Most small businesses I work with don’t actually have a marketing plan.
Yes, they know they should have one.
No, they don’t have time to write one – at least that’s what they tell me.
And, yes, as I’ve argued elsewhere, it’s very often a good idea to just forget about writing a marketing plan altogether.
So am I having a change of heart?
If you’re just starting out, taking action is at least as important as having a nicely written marketing plan. Sometimes businesses fail because simply because they spend too much time on the theory rather than the practice of business.
But once you’re past that early patch, when you’ve got some orders coming in, and when potential customers are starting to seek you out, you need a plan.
A real plan.
A plan to help you grow into a real business rather than one with shaky foundations.
The very idea of writing a marketing plan still scares many small business owners, sending them running for the hills rather than to their desks, pen in hand.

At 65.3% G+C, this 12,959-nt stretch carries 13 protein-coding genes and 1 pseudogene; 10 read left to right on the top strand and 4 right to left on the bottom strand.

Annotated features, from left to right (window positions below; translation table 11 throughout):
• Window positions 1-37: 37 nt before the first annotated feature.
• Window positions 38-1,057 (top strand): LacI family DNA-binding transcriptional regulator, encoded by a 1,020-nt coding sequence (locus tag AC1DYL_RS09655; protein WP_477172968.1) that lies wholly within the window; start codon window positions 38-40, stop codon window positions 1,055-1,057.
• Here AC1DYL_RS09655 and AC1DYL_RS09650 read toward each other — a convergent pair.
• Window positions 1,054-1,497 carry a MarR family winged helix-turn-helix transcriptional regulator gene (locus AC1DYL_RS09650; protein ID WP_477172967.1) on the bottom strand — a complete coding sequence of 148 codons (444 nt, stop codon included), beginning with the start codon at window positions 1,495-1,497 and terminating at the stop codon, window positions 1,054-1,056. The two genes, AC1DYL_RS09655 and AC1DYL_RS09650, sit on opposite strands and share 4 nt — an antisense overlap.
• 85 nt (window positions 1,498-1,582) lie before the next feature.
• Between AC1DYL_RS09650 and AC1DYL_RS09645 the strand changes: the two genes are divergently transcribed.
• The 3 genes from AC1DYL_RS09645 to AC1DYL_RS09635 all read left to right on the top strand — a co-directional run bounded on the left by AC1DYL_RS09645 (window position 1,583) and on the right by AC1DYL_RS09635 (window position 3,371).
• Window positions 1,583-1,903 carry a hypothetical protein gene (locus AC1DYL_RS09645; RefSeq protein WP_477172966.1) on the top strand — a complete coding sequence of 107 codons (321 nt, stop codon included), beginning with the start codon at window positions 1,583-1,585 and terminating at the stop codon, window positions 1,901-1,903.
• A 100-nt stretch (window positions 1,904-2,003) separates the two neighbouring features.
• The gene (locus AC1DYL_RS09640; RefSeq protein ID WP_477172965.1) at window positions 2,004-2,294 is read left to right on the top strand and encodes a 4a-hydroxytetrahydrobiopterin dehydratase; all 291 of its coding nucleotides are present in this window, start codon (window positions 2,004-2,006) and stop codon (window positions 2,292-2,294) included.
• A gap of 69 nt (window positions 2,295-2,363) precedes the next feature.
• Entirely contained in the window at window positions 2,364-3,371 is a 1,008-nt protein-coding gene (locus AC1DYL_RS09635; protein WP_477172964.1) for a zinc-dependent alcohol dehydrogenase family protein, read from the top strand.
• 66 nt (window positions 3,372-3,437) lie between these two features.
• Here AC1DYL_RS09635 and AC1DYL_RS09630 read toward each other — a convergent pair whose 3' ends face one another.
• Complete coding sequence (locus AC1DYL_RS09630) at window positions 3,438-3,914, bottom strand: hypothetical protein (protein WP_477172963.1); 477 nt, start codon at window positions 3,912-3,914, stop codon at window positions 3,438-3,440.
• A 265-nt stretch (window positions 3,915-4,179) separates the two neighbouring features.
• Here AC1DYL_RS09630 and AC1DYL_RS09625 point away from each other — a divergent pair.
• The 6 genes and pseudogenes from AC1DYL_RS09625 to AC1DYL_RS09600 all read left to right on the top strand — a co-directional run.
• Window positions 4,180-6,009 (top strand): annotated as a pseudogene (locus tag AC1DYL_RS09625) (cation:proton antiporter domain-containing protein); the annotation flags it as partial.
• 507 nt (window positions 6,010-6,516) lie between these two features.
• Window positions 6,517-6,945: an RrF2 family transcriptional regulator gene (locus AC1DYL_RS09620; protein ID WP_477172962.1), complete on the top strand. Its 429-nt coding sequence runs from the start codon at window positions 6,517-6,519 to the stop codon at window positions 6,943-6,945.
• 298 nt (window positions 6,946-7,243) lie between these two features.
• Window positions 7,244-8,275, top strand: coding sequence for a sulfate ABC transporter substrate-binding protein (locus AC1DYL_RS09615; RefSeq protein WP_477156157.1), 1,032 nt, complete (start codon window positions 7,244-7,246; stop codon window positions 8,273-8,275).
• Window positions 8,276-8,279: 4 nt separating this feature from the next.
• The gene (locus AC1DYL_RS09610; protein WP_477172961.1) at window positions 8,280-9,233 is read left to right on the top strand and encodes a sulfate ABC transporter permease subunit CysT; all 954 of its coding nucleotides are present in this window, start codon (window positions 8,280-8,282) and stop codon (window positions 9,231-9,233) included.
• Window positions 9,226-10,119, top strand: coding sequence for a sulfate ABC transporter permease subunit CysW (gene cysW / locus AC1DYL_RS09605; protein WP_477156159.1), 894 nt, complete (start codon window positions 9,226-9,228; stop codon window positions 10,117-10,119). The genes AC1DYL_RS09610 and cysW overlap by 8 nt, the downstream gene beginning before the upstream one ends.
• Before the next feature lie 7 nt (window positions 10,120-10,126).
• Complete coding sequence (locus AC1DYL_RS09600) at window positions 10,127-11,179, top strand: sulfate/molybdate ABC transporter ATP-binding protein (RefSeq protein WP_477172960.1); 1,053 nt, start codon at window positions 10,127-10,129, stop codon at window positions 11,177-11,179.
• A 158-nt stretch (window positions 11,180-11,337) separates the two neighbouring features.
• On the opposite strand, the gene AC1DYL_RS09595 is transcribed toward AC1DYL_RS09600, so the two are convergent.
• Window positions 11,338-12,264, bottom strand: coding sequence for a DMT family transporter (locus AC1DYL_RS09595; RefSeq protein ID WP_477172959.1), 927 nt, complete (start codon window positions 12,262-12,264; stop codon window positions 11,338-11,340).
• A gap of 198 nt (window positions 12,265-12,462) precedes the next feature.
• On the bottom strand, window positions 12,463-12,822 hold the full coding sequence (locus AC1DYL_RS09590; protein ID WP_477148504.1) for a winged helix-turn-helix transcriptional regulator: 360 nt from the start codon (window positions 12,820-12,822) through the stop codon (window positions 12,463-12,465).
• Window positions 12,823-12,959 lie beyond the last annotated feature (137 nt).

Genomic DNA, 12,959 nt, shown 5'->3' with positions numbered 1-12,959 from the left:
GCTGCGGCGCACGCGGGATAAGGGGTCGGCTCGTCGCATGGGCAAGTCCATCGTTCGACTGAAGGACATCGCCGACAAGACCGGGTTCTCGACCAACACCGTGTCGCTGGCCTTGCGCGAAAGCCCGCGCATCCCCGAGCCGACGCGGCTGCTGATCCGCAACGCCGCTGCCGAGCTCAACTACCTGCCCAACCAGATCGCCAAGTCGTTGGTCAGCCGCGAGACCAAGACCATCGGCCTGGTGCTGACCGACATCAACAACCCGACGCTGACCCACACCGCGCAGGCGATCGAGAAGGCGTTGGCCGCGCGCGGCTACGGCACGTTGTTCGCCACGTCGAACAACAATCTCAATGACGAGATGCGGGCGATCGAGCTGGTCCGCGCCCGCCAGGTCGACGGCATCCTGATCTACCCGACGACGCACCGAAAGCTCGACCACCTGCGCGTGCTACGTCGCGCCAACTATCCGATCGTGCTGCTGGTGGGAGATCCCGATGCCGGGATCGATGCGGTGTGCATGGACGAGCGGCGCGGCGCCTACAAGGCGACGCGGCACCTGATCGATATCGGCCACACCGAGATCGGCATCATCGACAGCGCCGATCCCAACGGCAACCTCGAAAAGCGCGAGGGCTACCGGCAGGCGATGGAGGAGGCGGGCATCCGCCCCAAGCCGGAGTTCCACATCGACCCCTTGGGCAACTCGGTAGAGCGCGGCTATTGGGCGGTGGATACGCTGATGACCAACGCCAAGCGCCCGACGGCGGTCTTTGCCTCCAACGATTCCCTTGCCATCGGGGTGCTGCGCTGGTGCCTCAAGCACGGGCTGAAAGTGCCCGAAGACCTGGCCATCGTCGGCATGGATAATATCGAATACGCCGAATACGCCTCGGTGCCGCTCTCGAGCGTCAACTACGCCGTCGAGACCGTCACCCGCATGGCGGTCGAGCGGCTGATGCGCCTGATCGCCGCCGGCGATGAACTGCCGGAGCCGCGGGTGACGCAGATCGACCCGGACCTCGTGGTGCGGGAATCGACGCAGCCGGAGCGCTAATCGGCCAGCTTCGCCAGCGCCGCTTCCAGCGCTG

I get that. It’s a scary thing. What if you get it wrong? What if your marketing plan is actually the thing that sends your business into a tailspin because you built it badly?
Well, what if you get offered an amazing deal on advertising and you don’t know whether to take it or not?
Or what if your target market isn’t as receptive as you thought but you completely missed the signs.
Or what if there’s a whole new product line your customers would purchase in droves but you don’t really understand what they want from you?
Once you’re on the path to growth, a marketing plan is no longer an option. It’s a necessity.
It will help you understand the world in which your business operates and lead to more efficient use of both your time and your money.
So it’s worth the time you spend on it. Any time you spend on it.
But let’s be realistic here. You’re probably not going to make the jump from zero marketing plan to hero marketing plan complete with sales projections, cash flow analysis, budget planning etc.
So I’m going to suggest something more in keeping with what you might be willing to acomplish.
A bite-size marketing plan. Achievable in hours. Useful for years.
More on that in Bite-Size Marketing Plans Part 2 coming your way tomorrow.
In the meantime, let’s go for honesty in the comments. Do you have a marketing plan for your business? If so, tell us about how you came to write it. If not, what’s stopping you?
[…] as I wrote here, I’d recommend starting with a bite-size marketing plan rather than a full scale […]